Two young "hippie" bikers, Wyatt and Billy sell some dope in Southern California, stash their money away in their gas-tank and set off for a trip across America, on their own personal odyssey looking for a way to lead their lives. On the journey they encounter bigotry and hatred from small-town communities who despise and fear their non-conformism. However Wyatt and Billy also discover people attempting 'alternative lifestyles' who are resisting this narrow-mindedness, there is always a question mark over the future survival of these drop-out groups. The gentle hippie community who thank God for 'a place to stand' are living their own unreal dream. The rancher they encounter and his Mexican wife are hard-pushed to make ends meet. Even LSD turns sour when the trip is a bad one. Death comes to seem the only freedom. When they arrive at a diner in a small town, they are insulted by the local rednecks as weirdo degenerates. They are arrested on some minor pretext by the local sheriff and ... Written by
During test shooting on location in New Orleans, Dennis Hopper fought with the production's ad hoc crew for control. At one point he entered into a physical confrontation with photographer Barry Feinstein, who was one of the camera operators for the shoot. After this turmoil, Hopper and Peter Fonda decided to assemble a proper crew for the rest of the film. See more »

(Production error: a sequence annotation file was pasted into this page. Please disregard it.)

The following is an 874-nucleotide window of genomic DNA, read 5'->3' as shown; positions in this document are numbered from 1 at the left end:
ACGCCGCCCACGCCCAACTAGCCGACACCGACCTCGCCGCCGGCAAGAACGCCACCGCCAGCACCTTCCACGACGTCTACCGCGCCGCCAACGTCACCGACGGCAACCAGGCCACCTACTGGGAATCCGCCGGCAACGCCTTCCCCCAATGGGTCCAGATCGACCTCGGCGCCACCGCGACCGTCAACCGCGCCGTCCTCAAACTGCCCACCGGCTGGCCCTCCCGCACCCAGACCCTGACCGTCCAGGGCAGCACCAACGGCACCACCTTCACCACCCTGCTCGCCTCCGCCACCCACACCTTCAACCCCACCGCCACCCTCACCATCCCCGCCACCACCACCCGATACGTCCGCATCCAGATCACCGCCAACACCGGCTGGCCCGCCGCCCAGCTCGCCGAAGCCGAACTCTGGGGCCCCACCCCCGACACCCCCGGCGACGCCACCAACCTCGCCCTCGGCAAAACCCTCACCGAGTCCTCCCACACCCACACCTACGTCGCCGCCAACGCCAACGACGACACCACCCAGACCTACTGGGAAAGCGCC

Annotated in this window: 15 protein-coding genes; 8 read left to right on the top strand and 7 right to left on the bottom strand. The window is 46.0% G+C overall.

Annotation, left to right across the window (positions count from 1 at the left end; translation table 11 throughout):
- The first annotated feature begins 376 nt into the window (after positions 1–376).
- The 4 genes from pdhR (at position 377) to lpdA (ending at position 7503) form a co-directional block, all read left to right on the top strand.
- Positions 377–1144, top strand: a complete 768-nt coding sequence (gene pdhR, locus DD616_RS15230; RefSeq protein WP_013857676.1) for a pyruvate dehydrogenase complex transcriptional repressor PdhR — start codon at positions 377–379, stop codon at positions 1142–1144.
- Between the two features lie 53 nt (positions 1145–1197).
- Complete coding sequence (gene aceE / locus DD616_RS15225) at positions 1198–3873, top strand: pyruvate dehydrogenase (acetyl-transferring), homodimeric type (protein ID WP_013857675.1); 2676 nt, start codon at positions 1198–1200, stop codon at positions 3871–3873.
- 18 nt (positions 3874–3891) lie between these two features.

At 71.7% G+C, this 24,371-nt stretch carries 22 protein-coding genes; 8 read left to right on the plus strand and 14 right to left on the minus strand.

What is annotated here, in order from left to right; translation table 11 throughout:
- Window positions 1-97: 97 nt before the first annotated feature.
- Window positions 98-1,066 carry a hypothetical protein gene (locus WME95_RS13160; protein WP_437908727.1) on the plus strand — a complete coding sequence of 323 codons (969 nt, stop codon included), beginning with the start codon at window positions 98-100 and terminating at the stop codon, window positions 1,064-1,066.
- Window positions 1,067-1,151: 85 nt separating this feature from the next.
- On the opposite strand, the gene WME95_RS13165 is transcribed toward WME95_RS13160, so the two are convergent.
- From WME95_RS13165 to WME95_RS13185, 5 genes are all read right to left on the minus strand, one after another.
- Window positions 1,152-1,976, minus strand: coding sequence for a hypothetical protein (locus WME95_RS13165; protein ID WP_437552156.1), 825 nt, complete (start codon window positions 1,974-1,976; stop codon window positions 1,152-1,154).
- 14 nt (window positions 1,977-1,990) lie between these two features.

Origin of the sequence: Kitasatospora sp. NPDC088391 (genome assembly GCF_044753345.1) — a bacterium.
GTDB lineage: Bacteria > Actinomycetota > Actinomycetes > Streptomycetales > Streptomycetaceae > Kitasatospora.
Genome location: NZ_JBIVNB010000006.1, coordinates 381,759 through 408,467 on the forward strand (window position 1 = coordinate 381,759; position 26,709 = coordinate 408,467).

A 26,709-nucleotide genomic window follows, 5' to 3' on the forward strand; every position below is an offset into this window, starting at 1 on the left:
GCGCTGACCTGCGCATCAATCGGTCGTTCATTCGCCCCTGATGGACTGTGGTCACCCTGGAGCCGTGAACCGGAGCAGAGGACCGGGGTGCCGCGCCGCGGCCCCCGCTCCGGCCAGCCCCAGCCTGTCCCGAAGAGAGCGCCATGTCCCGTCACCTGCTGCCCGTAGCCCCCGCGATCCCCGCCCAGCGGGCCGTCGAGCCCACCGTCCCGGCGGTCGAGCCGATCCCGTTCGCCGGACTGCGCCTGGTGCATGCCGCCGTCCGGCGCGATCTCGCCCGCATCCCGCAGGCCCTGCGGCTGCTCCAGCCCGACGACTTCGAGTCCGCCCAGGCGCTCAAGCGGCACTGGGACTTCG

In the first camping scene, Wyatt and Billy sit by the fire in high grass and thick foliage, next to an abandoned vehicle. When they wake up in the morning they're in a barren southwestern landscape, with no vehicle in sight. See more »
We did it, man. We did it, we did it. We're rich, man. We're retirin' in Florida now, mister.
You know Billy, we blew it.
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Over time, this rough diamond of a film has become a real gem in my collection. When I first saw it at the theater, I remember liking the anti-establishment attitude and the rock music soundtrack. Later, on T.V., I remember thinking what a great actor Jack Nicholson was...and how terribly low-budget the rest of the film appeared.
And now, over 30 years later....it's one of my favorite movies of all time. Peter Fonda tries to be Everyman....but he's really the most insecure individual of the group. His cathartic trip at the cemetary in New Orleans is embarrassingly honest to watch. His search is not for individual freedom...his search is for a family. And yet, he is always the outsider, the observer.
Dennis Hopper is the sidekick, the fool. And like a fool, he cannot hide his thoughts behind a socially acceptable demeanor. He constantly says exactly what he thinks. He has little patience for flower children, pretentious intellectuals, coy women, law officers, drunks in jail, or rednecks passing him on the road. Like a fool, he is doomed. Jack Nicholson is the core of the film. He does not appear until halfway through the bikers' odyssey, but the trip will not make sense until his face rises up from the jailhouse cot to peer bleary-eyed at his surroundings. He is the innocent man of this group....he is the AMERICAN. This movie is just another road picture, the way ON THE ROAD by Kerouac was just another travel book. This little counterculture movie is an American Classic.
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